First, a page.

Wednesday, June 01, 2005

A Question for Professor Bainbridge

I recently finished A Game of Thrones, by George R. R. Martin and am now a couple of hundred pages into A Clash of Kings. I thought Thrones was amazing, and Kings is starting off well. The prologue to Thrones was the most engrossing beginning to a fantasy series I have ever read. It contained a heavy dose of horror, which is probably why I liked it, reminding me of a cross between Stephen King's The Eyes of the Dragon and John Carpenter's version of The Thing. This probably should not be too surprising, since Mr. Marting won a Bram Stoker award in 1987 (actually he tied for it, but the point remains) for the novelette "The Pear-Shaped Man."

My question to Professor Bainbridge regards this post of his, in which he seems a little less than excited about the incipient release of the fourth book of the series. I am curious why not. The update and the post suggest that it is because Mr. Martin has slowed down his output and the story has become somewhat bloated. Not having read most of the second yet or the third at all, I'm wondering if the story has become bloated in Professor Bainbridge's opinion. Overwriting is one of my problems with Stephen King's later work and the reason why I think his short stories retained so much punch even to the end of his career while his novels began to taper off. So, I could see why that would be a problem.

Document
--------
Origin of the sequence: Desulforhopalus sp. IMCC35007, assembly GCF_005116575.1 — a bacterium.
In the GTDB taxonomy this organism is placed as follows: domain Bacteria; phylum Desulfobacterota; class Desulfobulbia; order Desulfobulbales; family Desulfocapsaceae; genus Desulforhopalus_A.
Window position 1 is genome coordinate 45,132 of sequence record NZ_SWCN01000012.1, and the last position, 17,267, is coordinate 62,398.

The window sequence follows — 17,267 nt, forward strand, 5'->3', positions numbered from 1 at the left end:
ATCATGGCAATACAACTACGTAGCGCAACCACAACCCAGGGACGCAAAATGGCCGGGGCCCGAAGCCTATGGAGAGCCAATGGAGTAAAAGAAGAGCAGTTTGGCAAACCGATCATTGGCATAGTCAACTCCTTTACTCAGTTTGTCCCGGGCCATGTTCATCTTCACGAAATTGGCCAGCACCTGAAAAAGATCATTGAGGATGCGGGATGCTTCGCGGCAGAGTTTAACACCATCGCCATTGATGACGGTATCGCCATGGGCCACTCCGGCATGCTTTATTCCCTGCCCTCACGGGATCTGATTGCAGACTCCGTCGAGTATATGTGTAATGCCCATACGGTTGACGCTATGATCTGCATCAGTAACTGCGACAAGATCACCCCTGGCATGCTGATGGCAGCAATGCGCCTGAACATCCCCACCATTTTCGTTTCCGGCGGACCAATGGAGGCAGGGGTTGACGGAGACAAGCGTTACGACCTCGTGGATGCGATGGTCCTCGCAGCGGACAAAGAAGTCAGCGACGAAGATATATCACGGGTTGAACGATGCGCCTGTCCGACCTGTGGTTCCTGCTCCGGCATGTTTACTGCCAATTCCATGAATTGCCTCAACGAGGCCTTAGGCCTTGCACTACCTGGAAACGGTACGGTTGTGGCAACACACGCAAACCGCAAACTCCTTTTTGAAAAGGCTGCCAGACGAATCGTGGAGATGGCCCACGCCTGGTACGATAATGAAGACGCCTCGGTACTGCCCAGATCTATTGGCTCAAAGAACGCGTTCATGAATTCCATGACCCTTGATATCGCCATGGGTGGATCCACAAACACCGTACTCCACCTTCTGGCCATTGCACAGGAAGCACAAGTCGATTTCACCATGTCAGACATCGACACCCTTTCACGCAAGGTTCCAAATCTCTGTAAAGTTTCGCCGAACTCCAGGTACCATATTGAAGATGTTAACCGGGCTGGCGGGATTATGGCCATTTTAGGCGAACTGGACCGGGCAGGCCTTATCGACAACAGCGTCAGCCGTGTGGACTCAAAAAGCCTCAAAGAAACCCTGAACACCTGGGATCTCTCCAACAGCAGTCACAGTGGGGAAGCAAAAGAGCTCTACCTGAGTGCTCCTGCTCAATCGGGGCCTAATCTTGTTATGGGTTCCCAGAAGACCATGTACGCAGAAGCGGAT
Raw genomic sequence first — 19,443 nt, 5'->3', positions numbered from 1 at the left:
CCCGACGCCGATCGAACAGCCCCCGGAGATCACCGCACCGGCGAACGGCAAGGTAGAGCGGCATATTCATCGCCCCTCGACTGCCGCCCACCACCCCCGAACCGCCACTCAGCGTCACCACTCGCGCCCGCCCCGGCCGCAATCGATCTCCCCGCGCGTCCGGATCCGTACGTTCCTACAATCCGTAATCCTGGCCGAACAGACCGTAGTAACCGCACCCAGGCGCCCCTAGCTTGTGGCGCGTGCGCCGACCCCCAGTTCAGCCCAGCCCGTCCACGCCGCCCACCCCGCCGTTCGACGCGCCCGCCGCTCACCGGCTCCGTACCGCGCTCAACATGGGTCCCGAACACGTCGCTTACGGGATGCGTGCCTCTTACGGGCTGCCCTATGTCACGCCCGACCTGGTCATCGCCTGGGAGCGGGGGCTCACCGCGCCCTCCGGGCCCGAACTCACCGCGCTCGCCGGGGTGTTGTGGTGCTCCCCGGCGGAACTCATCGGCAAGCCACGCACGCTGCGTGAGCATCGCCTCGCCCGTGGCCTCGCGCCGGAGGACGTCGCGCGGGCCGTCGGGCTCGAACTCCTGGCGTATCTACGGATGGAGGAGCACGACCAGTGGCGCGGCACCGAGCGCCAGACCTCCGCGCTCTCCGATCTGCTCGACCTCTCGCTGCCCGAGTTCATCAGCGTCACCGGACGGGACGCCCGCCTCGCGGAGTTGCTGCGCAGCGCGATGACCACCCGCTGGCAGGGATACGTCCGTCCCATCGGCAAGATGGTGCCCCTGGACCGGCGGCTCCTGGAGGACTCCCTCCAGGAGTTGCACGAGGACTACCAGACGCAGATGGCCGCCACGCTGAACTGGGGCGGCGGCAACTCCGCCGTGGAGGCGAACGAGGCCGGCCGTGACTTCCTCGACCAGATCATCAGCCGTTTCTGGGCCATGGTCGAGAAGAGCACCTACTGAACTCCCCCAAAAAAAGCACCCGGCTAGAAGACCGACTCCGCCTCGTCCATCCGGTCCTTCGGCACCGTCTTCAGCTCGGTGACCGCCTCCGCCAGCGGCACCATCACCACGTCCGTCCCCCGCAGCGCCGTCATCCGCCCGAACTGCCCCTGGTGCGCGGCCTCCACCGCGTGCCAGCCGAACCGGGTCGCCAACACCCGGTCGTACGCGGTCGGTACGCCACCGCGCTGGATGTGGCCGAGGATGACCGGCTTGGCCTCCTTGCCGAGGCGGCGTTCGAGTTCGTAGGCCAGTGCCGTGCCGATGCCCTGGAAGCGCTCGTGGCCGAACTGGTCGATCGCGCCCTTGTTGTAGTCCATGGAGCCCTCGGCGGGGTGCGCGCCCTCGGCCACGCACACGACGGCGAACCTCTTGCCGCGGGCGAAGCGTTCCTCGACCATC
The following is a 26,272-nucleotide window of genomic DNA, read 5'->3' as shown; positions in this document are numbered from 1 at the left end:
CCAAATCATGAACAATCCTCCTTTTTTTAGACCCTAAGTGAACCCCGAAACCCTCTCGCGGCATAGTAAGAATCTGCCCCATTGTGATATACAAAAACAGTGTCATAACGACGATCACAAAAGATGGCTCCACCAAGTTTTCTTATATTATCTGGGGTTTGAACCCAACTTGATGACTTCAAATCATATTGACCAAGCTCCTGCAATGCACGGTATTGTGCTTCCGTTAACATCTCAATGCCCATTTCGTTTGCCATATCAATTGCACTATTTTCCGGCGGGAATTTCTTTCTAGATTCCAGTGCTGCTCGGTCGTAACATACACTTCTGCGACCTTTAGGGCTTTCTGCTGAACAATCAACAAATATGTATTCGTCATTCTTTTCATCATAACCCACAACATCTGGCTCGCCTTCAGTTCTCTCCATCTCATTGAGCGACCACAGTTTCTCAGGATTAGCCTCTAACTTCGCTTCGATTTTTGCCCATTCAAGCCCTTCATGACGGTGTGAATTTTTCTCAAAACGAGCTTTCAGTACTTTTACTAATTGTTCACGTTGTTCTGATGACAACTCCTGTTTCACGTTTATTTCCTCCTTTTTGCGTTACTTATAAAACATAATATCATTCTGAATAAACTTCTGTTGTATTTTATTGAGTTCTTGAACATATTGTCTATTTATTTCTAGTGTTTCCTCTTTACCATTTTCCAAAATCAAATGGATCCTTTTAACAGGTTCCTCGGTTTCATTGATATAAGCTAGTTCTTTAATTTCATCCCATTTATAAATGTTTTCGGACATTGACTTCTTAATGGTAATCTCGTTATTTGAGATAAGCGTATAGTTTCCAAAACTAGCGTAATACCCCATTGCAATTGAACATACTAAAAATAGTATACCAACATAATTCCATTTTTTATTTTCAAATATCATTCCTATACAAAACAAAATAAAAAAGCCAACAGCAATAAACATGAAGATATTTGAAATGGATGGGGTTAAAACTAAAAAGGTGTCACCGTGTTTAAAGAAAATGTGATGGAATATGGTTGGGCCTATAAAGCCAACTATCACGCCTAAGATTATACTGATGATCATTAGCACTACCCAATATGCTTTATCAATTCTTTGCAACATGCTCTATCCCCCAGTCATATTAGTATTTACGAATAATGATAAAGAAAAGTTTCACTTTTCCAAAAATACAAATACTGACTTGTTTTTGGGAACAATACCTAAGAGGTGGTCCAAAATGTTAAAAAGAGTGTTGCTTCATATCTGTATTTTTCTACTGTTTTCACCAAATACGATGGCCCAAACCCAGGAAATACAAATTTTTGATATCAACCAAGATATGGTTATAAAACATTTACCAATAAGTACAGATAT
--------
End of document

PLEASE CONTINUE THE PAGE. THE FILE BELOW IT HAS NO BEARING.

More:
As for slowness, that's not as much of a problem for me. Mr. Martin's books are long enough to be the equivalent of two to three regular novels. For instance, the one I'm reading is 969 pages. I'm not going to complain if he takes a few years to write a book if it's that long, assuming the writing is still pretty lean. And I've only read one chapter in the first couple hundred pages of Kings that showed any signs of bloat. Anyway, I'm just curious as to what the good Professor has to say, because it was a post of his from earlier this year that inspired me to read the books in the first place.


Post a Comment

<< Home